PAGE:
Fall 2019 | LANT 2600 | CRN 7197 | Monday + Wednesday 4-5:40pm | 6 East 16th Street #912
Shannon Mattern | email@example.com | office hours by appointment (write me!)
Or Zubalsky | firstname.lastname@example.org | office hours by appointment
Silicon Valley loves its “tools.” Tech critic Moira Weigel notes the frequency with which tech chiefs use the term, and she proposes that its popularity is largely attributable to its politics — or the lack thereof; tool talk, she says, encodes “a rejection of politics in favor of tinkering.” But humans have been using tools, to various political ends, for thousands of years. In this hybrid undergraduate seminar/studio we examine a range of tools, the work they allow us to do, they ways they script particular modes of labor and enact particular power relationships, and what they make possible in the world. After building up a critical vocabulary (of tools, gizmos, and gadgets), we’ll tackle a number of case studies — from anvils, erasers, and sewing needles to algorithms and surveillance technologies. In our Monday sessions we’ll study the week’s case through critical and historical studies from anthropology, archaeology, media studies, science and technology studies, and related fields; and in our Wednesday sessions we’ll explore that tool’s creative applications, either by studying the work of artists and creative practitioners, or by engaging in hands-on labs. Each student will develop a research-based “critical manual” for a tool of their choice.
OUR LEARNING OBJECTIVES:
- We’ll think expansively, historically, and speculatively about what constitutes tools and technology
- We’ll consider how tools embody particular ideologies, and how they shape human (and non-human) identity, agency, interpersonal relationships, labor, thought, and creative expression
- We’ll identify tools that can serve us in our own lives — in our academic work, our creative pursuits, our social relationships, and so forth
- We’ll learn how to assess the various affordances and limitations, strengths and weaknesses, of different tools, and the politics and values they embody
- We’ll test the limits of our tools and “creatively misuse” them to determine how they might serve purposes for which they weren’t intended
- We’ll develop skills of critical reading; material analysis; détournement (productive disfigurement, creative misuse); cross-media and technical communication; and basic computational thinking
CODE+ LEARNING OBJECTIVES:
Students will be able to…
- use computation as a tool to enhance their liberal arts education — to better analyze, communicate, create and learn
- engage in project-based and collaborative learning that utilizes computational/algorithmic thinking
- gain a broader understanding of the historical and social factors leading to the increasing presence of computational systems in our lives
- work through the social and political implications of/embedded within computational technologies and develop an accompanying ethical framework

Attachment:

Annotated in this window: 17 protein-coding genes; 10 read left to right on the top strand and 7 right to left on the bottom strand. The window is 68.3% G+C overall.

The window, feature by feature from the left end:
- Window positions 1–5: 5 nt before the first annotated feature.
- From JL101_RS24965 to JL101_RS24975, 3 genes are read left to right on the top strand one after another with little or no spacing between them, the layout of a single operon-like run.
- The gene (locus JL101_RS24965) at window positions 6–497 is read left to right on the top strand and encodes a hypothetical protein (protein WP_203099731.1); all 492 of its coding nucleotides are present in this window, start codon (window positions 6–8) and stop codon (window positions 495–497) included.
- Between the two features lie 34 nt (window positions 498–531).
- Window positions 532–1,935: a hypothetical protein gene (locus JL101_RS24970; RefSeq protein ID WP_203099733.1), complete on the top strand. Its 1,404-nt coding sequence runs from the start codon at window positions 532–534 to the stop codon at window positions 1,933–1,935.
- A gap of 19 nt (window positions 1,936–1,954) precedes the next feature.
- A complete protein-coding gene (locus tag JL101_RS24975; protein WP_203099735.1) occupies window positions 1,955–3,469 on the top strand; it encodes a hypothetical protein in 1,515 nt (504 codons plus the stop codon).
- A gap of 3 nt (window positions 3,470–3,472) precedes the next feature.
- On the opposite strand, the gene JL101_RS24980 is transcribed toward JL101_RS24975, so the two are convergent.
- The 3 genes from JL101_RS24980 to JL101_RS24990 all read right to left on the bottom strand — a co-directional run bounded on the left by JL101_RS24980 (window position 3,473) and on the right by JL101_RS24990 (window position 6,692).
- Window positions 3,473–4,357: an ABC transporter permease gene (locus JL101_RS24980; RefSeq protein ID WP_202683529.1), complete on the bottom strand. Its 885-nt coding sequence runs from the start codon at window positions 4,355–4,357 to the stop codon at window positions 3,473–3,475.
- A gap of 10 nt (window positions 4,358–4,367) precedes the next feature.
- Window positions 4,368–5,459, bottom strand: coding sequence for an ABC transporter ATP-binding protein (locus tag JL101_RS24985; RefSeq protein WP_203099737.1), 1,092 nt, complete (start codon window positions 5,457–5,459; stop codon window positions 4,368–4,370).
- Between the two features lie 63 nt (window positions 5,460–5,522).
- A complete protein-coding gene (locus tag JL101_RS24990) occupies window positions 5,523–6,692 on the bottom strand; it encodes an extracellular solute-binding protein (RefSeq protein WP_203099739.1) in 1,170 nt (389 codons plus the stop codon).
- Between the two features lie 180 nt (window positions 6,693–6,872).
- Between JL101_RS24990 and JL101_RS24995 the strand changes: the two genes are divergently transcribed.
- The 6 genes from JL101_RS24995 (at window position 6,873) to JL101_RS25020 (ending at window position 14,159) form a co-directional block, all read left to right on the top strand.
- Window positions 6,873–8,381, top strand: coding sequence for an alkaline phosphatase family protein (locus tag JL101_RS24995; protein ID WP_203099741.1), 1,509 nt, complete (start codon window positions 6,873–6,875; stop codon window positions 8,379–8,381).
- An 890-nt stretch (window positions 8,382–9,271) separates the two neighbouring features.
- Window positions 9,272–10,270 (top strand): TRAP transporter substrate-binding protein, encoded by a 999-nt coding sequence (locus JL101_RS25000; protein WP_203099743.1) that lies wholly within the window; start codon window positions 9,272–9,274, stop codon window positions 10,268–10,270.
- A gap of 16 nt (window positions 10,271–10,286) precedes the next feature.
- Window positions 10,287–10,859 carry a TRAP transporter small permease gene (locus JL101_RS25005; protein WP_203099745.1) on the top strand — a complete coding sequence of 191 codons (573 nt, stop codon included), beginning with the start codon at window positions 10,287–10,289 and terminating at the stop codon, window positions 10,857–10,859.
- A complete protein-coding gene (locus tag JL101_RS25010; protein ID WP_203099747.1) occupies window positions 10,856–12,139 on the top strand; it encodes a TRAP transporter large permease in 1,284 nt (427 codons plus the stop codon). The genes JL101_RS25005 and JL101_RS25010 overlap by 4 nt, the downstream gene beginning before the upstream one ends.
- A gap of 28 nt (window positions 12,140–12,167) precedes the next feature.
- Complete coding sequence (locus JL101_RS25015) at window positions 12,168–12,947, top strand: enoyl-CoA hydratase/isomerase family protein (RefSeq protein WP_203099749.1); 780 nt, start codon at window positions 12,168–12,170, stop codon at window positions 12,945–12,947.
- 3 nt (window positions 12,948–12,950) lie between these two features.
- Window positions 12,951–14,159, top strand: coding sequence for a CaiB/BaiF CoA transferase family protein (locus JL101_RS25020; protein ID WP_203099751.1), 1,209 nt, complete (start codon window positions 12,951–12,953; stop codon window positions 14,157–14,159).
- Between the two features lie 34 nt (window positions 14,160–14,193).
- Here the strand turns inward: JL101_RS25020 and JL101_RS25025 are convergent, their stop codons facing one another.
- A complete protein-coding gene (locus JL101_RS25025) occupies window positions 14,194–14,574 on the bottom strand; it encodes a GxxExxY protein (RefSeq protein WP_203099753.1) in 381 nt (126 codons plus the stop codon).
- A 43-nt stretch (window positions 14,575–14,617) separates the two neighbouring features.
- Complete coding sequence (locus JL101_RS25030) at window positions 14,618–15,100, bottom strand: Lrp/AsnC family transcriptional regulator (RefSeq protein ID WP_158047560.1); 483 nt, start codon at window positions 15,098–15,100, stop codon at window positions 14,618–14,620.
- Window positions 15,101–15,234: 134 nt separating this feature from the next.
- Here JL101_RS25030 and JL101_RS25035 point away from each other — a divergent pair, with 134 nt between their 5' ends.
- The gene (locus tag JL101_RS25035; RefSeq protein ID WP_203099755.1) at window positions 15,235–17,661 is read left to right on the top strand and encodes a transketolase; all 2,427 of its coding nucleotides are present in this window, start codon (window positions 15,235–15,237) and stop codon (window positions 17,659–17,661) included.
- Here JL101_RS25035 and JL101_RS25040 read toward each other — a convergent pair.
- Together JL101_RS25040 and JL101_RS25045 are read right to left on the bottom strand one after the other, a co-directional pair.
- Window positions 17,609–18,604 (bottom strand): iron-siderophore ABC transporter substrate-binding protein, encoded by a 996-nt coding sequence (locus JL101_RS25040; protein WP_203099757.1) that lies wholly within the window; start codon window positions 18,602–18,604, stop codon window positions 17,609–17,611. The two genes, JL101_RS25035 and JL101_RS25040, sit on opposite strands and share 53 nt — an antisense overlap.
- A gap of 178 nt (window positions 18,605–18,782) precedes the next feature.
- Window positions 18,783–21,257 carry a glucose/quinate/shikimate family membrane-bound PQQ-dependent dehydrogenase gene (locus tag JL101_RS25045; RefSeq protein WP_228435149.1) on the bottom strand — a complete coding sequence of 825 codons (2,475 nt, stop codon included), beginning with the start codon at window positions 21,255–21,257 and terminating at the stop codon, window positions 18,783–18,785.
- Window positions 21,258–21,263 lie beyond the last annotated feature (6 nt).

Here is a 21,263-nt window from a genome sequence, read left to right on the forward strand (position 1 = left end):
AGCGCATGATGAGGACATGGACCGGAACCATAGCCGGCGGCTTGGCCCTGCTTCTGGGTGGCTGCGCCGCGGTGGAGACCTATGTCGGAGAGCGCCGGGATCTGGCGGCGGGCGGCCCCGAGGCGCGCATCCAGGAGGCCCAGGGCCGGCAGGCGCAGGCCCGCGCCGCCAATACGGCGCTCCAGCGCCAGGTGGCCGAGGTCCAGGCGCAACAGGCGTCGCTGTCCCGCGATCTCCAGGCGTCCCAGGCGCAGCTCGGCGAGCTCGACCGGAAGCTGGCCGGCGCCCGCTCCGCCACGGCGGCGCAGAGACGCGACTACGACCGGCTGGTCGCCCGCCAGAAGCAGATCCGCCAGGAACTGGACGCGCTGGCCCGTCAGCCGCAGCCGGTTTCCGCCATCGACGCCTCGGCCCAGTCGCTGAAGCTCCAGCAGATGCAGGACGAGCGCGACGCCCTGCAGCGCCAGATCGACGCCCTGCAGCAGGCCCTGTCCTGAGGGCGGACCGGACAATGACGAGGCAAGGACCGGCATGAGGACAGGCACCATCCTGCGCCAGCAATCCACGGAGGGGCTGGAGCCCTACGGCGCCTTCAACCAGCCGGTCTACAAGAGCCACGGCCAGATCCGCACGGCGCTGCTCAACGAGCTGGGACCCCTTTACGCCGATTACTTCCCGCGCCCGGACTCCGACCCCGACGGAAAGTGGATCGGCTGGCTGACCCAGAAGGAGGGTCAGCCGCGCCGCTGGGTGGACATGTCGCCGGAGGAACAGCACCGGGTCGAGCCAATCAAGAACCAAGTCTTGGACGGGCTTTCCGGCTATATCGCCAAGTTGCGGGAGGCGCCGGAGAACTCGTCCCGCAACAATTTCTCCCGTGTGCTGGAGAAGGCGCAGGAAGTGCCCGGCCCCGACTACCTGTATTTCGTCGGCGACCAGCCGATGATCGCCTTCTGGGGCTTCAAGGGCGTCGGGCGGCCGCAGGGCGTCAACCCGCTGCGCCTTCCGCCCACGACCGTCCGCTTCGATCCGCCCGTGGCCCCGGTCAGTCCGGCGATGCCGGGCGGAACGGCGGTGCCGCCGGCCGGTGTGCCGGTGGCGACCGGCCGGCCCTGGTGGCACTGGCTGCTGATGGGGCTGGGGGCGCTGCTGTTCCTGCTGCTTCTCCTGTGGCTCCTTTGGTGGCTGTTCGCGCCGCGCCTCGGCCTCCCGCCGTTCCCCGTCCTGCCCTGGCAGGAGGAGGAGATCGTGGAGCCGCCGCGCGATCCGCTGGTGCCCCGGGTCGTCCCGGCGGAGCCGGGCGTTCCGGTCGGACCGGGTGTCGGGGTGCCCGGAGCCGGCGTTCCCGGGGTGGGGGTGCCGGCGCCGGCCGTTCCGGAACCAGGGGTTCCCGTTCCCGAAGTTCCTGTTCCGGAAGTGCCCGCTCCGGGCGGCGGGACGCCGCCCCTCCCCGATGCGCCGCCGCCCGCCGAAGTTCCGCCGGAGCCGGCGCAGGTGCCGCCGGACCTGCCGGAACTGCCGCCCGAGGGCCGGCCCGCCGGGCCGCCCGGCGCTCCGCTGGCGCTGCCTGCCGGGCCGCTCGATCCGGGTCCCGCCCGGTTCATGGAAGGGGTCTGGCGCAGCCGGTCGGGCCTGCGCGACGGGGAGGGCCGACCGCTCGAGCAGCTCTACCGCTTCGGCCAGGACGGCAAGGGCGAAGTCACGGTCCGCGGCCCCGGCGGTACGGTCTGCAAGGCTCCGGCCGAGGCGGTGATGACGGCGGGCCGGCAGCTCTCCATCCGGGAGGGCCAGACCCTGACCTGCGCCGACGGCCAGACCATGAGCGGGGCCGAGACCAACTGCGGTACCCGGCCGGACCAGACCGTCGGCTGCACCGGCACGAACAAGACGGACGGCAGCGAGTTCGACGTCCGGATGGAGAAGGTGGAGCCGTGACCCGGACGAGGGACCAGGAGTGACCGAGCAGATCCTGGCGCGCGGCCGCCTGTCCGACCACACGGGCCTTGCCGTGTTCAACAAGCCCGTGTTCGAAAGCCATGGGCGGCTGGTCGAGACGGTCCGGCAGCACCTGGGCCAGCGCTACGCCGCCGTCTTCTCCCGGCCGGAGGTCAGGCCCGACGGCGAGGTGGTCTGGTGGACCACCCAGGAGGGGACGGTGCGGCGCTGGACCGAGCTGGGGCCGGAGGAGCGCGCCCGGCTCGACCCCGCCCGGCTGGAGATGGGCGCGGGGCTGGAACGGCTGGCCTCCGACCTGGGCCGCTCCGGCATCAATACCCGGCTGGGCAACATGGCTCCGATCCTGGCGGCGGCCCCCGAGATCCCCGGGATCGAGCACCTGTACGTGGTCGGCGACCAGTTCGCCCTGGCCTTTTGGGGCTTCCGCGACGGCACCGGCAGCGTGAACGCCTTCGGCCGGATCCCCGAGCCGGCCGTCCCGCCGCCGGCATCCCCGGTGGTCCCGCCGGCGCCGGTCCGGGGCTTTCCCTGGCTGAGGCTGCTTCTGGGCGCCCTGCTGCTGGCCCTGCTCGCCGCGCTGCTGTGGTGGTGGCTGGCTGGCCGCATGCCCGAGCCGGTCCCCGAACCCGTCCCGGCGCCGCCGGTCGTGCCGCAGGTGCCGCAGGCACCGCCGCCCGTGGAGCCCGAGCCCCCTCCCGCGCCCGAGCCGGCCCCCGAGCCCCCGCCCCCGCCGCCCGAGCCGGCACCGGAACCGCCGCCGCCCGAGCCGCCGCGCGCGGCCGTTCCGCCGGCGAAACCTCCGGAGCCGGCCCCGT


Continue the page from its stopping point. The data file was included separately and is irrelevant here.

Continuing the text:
- appreciate the challenges of equity and access posed by increased reliance on computational technologies as well as their potential to reinforce existing inequalities in society
- think critically about the ways they and others interact with computation including understanding its limits from philosophical, logical, mathematical and public policy perspectives
- understand the intrinsic relationship between the physical world, analog environments and digital experiences
I am grateful to Casey Boyle, Becca Rose Glowacki, Lauren F. Klein, Jentery Sayers, Nathaniel Rivers, Daniela Rosner, and Mark Sample, whose own courses and teaching material have proven instrumental and inspirational as I developed this class.
Many folks on Twitter contributed to our list of manuals and guides, which you’ll find listed both in the assigned readings above and below, in the Supplemental Resources section: @agnesfcameron, @AimiHamraie, @alici_uki, @alienated, @aphid23, @ArchitectureFO, @ckohtala, @dancohen, @danielliddle, @dantaeyoung, @darylmeador, @dkdkpl, @dropsmops, @footnotesrising, @fstflofscholars, @HillaryPredko, @Ilincalurascu, @iltimasdoha, @incognitosum, @Jill_hubley, @jgieseking, @jr_carpenter, @JSNHL, @kellywooten, @magdor, @mahmoudkvz, @mbabwahsingh, @mwichary, @natesleeter, @nervousdata, @nha3383, @NSousanis, @nushelle, @ProfOTweets, @savasavasava, @Sierra_OffLine, @schettinodesign, @sedyst, @TopLeftBrick, @yvonnezlam, and @Zoe_Sadokierski. And still more generous folks helped to identify creative uses of slide decks, some of which you’ll find above, in the assigned readings, and more of which you’ll find below, in the Supplemental Resources: @alanlundgard, @arispool, @asugarhigh, @bbenzon, @bcoonley, @bibliomolly, @caitmckinney, @CIRCA_UMBC, @colindickey, @davidbenque, @despens, @DevinSmithWork, @dietoff, @gabrielledean, @HillaryPredko, @HystericallyR, @ideasintopictur, @JonahSack, @k_pendergrast, @looseuterus, @marika_louise, @mean_neen, @melanie_hoff, @michael_connor, @michham, @mildlydiverting, @mtechman, @nicolasnova, @Nikos_voyiatzis, @ohnobackspace, @RedThunderAudio, @riptornlover, @rodrigotellom, @rorys, @_saraedean, @SolveigDaugaard, @tergiversor, @_Undt, @Zoe_Sadokierski. Thanks to everyone!